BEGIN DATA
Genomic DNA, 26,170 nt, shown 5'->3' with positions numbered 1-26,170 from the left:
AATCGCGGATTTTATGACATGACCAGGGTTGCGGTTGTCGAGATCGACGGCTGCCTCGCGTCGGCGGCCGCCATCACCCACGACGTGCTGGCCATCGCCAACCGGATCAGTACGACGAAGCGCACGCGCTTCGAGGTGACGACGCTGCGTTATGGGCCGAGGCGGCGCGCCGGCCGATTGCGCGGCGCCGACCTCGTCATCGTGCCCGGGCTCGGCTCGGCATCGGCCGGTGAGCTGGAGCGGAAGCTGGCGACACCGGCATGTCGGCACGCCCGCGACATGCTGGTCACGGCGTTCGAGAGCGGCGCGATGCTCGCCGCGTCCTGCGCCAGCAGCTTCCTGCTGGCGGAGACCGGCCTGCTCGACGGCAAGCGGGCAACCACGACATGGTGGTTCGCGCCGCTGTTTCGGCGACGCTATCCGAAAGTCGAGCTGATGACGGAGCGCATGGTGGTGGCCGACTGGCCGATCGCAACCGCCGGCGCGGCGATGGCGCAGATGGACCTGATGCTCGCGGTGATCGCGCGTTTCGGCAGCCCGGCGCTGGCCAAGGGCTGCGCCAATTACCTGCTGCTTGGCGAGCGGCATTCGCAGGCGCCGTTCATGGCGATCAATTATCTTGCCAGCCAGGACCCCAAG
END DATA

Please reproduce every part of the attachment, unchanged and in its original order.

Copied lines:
Genomic DNA, 26,170 nt, shown 5'->3' with positions numbered 1-26,170 from the left:
AATCGCGGATTTTATGACATGACCAGGGTTGCGGTTGTCGAGATCGACGGCTGCCTCGCGTCGGCGGCCGCCATCACCCACGACGTGCTGGCCATCGCCAACCGGATCAGTACGACGAAGCGCACGCGCTTCGAGGTGACGACGCTGCGTTATGGGCCGAGGCGGCGCGCCGGCCGATTGCGCGGCGCCGACCTCGTCATCGTGCCCGGGCTCGGCTCGGCATCGGCCGGTGAGCTGGAGCGGAAGCTGGCGACACCGGCATGTCGGCACGCCCGCGACATGCTGGTCACGGCGTTCGAGAGCGGCGCGATGCTCGCCGCGTCCTGCGCCAGCAGCTTCCTGCTGGCGGAGACCGGCCTGCTCGACGGCAAGCGGGCAACCACGACATGGTGGTTCGCGCCGCTGTTTCGGCGACGCTATCCGAAAGTCGAGCTGATGACGGAGCGCATGGTGGTGGCCGACTGGCCGATCGCAACCGCCGGCGCGGCGATGGCGCAGATGGACCTGATGCTCGCGGTGATCGCGCGTTTCGGCAGCCCGGCGCTGGCCAAGGGCTGCGCCAATTACCTGCTGCTTGGCGAGCGGCATTCGCAGGCGCCGTTCATGGCGATCAATTATCTTGCCAGCCAGGACCCCAAG